KGLO News · Monday July 27 — 12:06 PM Listen to “The Midday Report” from Monday July 27th
B.C. First Agricultural Advisor Arthur Hadland, who currently farms in the Baldonnel area in the North Peace, says the province is uniquely positioned to achieve agricultural self sufficiency in a short period of time.Hadland says that province has some of the best farmlands in the world. He says the key to success is ensuring practices which sustain farmlands and support a diversity of products are encouraged.Delaney also expresses concerns regarding genetically modified foods. He says that the use of GM foods will need to be investigated and legislations may need to be introduced, to protect the health of British Columbians and the provincial agriculture industry. A new policy has been proposed by the B.C. First party which focuses on local food production and self sufficiency.The proposed policy, released Sunday, is titled the B.C. First Agriculture and Land Policy. The policy focuses on increasing consumer’s ability to purchase locally produced foods, while also decreasing mass food production.- Advertisement -The policy will include a variety of guidelines, including allowing meat to be butchered and processed locally and to enhance local farming and meat production through the consumption of naturally grown products.The proposal also stresses the importance of establishing a panel to investigate food production, importing and the use of genetically modified foods (GM foods). The party also outlines how it wants to encourage the preservation of farm lands.The party considers it important to increase the production, distribution and consumption of locally grown agricultural products and hopes to increase the current rates from 50 to 85 per cent within the next 15 years.B.C. First spokesperson Chris Delaney says the policy is designed to stimulate and enhance more natural food production methods and increase the diversity and amounts of food produced in the province.Advertisement
WATER is being cut off from hundreds of homes tonight in Co Donegal – after the hot weather.Donegal County Council said water restrictions are being put in place during off peak periods starting tonight the 18 June 2014 from 10.00pm to 07.00am at the Tievebrack Reservoir, until further notice.The areas affected will be from above Castlederg Road and in the following Townlands – Ballybun; Tievebrack; Belalt; Drumcannon; Meenlougher; Balligonigan; Lisnamulligan; Dungorman; Drummurphy and all surrounding areas serviced from Tievebrack Pumps and Reservoir. “These restrictions are being put in place due to the current dry spell and in order to ensure reservoir replenishment and continued water supply during peak periods,” said a council spokeswoman.“Water is a precious resource and Irish Water/ Donegal County Council would like to thank the public for their co-operation.” 48 HOURS SUNSHINE – AND COUNCIL IMPOSES WATER RESTRICTIONS! was last modified: June 19th, 2014 by John2Share this:Click to share on Facebook (Opens in new window)Click to share on Twitter (Opens in new window)Click to share on LinkedIn (Opens in new window)Click to share on Reddit (Opens in new window)Click to share on Pocket (Opens in new window)Click to share on Telegram (Opens in new window)Click to share on WhatsApp (Opens in new window)Click to share on Skype (Opens in new window)Click to print (Opens in new window) Tags:Cut offRESTRICTIONSStranorlarwater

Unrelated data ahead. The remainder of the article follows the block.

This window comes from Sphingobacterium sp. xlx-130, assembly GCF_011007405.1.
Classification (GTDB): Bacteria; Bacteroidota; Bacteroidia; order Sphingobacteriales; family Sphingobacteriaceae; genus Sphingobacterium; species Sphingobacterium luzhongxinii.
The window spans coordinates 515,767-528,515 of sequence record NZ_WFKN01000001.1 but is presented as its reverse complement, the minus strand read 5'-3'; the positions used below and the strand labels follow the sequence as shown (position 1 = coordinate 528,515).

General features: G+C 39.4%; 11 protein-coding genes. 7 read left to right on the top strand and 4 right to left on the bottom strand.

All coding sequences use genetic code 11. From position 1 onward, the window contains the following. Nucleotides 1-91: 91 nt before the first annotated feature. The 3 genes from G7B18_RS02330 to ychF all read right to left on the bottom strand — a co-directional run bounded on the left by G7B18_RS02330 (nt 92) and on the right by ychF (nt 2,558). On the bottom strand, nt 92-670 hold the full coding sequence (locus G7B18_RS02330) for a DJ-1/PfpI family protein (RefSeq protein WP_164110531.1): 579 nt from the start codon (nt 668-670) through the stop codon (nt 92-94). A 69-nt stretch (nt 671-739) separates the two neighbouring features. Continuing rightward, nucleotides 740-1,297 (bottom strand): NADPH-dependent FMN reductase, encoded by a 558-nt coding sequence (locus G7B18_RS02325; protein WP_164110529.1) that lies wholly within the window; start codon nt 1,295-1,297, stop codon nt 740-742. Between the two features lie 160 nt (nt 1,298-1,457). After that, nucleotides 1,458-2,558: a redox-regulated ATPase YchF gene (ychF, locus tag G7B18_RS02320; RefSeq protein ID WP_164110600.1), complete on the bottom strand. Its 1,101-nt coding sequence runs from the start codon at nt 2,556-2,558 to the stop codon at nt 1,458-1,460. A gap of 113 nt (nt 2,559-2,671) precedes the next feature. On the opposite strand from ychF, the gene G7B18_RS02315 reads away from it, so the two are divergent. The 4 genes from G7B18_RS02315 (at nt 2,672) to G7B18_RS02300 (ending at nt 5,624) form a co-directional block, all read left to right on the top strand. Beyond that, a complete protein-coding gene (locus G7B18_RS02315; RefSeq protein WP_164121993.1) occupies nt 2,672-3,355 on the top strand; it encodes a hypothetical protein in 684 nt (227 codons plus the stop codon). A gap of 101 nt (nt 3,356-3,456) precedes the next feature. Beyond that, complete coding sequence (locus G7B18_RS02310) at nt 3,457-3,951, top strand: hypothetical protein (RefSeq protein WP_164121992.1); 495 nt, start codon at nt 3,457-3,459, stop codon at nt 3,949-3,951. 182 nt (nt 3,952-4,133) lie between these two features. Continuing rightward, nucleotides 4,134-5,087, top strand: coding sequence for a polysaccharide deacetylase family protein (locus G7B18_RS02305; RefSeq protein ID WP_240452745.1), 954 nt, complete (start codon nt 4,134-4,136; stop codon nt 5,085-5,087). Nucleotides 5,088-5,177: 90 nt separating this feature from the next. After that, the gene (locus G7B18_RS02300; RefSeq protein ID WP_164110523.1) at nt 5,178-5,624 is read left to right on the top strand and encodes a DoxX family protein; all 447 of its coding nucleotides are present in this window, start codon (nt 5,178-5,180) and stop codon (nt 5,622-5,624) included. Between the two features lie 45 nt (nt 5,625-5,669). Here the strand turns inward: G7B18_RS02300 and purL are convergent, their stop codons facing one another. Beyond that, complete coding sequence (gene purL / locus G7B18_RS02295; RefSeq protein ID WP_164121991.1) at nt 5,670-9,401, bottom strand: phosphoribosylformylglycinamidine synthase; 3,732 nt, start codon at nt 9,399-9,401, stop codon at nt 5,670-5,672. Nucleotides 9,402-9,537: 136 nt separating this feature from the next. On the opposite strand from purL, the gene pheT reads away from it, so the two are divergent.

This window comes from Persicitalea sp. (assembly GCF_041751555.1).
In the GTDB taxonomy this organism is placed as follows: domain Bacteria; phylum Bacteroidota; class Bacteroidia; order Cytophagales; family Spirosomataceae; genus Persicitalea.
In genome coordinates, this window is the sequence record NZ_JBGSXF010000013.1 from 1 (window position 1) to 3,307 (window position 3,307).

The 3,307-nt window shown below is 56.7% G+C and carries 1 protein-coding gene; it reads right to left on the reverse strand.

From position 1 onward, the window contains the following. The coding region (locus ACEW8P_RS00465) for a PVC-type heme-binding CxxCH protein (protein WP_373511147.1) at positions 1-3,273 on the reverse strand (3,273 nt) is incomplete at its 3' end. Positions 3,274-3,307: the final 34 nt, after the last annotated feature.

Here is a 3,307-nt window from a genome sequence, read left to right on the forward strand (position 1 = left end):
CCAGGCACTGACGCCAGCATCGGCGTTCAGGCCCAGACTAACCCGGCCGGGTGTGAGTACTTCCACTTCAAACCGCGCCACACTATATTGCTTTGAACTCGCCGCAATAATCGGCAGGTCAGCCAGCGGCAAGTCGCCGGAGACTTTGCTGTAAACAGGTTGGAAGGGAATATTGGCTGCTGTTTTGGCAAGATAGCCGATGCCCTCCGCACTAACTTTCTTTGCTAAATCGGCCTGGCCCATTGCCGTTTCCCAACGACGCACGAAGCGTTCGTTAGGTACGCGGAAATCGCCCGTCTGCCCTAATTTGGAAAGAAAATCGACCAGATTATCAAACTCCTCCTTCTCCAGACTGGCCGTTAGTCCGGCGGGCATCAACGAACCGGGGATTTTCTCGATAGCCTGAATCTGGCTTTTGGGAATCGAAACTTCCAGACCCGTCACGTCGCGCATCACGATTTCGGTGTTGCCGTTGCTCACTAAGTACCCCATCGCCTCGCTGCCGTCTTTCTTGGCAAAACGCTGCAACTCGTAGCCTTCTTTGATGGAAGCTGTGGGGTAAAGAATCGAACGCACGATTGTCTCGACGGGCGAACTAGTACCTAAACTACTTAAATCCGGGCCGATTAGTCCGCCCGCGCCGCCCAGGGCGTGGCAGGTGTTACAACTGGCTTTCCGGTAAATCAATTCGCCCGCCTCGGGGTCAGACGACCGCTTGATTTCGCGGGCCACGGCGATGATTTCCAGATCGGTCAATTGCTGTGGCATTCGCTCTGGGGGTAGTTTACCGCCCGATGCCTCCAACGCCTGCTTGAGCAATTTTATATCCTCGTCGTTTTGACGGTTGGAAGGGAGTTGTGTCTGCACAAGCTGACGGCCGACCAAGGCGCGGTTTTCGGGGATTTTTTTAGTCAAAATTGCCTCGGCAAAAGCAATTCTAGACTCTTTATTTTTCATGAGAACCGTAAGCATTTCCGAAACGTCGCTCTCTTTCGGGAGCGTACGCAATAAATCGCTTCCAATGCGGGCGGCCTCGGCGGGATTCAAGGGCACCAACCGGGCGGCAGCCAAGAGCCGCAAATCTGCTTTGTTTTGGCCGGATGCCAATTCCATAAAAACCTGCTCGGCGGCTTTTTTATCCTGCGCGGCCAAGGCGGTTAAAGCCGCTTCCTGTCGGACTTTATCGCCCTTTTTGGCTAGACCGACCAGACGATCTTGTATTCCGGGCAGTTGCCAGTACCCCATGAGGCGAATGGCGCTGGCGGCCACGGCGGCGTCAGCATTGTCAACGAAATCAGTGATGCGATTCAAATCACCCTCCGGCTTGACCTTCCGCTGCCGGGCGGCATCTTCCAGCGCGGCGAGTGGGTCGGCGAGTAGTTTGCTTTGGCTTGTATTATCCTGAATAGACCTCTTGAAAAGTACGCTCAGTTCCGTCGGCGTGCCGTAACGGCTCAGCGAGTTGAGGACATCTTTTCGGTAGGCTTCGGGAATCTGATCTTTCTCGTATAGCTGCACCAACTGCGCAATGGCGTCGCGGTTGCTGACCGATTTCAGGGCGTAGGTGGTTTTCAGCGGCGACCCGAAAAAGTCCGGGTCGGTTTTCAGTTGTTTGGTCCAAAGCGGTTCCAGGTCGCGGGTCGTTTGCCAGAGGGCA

To celebrate Unesco’s International World Book and Copyright Day on 23 April, an annual event that promotes reading and highlights the importance of creative ownership, we bring you an infographic on the basic concepts of copyright.In a digital age, when original ideas can move rapidly around the world within seconds, it is important that creators in all forms of media – music, film, art and books – understand the intricacies of controlling how their intellectual property is used, and making sure they are properly compensated for their original ideas.Illegal downloading and digital piracy are just some of the more notable ways that copyright can be violated. Plagiarism, unlawful appropriation and the illegal selling of media is a significant problem, in not only a technological sense, but also at a very real, grassroots level, particularly in South Africa and the rest of the continent.
Everton chief Moshiri adamant new stadium will be builtby Paul Vegas10 months agoSend to a friendShare the loveEverton chief Farhad Moshiri is determined for their new stadium to be built.Planning permission is set to be submitted in the second half of this year, with the first ‘spade in the ground’ anticipated in early 2020.After a number of false dawns over previous projects Moshiri is adamant the stadium will be built.”It has nothing to do with my vision, it is a necessity. That must be understood – we don’t have a choice, we don’t have a Plan B or a Plan C,” he said at their AGM.”Very much like Arsenal and Tottenham that had to build a stadium – they were not given stadiums like West Ham or Manchester City.”We have a lot of experience so I think we will complete this stadium, be sure that will happen. And I will throw as much money as needed.”Private markets will provide £350m, naming rights will give us some more and we maybe have an equity gap of £100m.”I think this club, under the management of Marcel and leadership of Denise (Barrett-Baxendale, the club’s chief executive) is sufficiently robust to see the project through. It is no luxury, we have to get it done.”If we want to have a big club we need a modern stadium and we will get it.” About the authorPaul VegasShare the loveHave your say